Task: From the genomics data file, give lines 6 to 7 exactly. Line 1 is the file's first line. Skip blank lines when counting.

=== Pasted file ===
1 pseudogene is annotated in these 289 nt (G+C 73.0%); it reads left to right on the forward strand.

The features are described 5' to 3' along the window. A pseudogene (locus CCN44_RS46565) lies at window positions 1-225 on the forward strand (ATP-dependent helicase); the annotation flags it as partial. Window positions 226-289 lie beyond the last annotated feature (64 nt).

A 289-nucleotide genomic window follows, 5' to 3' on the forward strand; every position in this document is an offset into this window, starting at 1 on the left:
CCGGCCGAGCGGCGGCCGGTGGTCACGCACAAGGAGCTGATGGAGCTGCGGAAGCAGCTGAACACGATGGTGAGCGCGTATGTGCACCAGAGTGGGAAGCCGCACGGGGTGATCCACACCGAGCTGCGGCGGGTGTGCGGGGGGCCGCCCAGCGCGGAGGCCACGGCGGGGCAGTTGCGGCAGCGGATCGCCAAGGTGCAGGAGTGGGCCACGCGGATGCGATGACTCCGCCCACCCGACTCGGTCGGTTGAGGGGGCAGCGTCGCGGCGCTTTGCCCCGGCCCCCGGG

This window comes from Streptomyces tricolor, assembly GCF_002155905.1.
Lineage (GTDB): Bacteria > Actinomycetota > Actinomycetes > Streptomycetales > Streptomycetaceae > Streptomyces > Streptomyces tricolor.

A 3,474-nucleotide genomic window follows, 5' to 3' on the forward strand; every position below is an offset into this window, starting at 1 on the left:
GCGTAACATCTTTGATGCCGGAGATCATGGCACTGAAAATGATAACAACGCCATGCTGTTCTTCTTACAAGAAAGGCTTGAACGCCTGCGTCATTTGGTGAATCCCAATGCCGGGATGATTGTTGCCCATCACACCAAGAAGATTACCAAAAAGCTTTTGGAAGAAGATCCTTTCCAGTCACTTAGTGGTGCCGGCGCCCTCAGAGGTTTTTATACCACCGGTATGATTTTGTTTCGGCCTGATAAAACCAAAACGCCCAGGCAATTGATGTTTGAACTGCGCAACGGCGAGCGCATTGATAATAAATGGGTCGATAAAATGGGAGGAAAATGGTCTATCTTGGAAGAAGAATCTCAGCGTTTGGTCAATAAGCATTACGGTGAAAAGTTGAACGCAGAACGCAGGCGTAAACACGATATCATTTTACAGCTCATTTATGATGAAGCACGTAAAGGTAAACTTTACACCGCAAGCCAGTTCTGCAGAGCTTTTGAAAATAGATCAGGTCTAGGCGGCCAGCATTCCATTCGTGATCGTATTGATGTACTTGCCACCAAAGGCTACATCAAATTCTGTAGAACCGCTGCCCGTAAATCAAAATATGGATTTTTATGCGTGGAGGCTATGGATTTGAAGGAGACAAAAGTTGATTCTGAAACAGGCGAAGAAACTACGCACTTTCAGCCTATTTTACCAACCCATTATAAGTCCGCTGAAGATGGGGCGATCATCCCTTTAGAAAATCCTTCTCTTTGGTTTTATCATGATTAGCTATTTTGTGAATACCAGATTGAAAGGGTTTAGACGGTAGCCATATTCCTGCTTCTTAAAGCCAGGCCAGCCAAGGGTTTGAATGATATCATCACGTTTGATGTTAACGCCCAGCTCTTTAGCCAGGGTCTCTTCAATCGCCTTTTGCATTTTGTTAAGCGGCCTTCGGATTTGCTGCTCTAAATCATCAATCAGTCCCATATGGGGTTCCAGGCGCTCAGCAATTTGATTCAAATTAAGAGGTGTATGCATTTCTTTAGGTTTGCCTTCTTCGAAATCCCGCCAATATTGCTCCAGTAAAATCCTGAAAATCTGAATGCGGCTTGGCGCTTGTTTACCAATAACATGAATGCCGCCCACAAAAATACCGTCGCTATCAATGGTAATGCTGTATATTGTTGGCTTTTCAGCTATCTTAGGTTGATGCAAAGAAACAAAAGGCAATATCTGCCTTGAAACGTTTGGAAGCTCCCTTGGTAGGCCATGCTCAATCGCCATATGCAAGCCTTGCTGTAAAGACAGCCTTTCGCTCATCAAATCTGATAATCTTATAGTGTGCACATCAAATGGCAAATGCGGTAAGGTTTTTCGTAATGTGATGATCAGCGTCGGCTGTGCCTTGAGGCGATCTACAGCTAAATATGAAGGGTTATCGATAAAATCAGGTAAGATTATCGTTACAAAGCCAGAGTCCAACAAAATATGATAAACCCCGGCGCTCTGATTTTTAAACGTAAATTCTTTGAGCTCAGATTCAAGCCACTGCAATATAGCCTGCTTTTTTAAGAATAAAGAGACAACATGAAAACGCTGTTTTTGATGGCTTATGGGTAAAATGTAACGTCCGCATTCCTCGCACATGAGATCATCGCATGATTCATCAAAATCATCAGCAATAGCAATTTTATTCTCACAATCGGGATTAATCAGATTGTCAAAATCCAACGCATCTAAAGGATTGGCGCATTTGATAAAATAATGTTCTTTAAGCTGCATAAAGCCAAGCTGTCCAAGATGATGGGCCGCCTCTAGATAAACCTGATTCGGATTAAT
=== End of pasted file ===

Lineage (GTDB): Bacteria > Actinomycetota > Actinomycetes > Streptomycetales > Streptomycetaceae > Streptomyces > Streptomyces tricolor.

A 3,474-nucleotide genomic window follows, 5' to 3' on the forward strand; every position below is an offset into this window, starting at 1 on the left: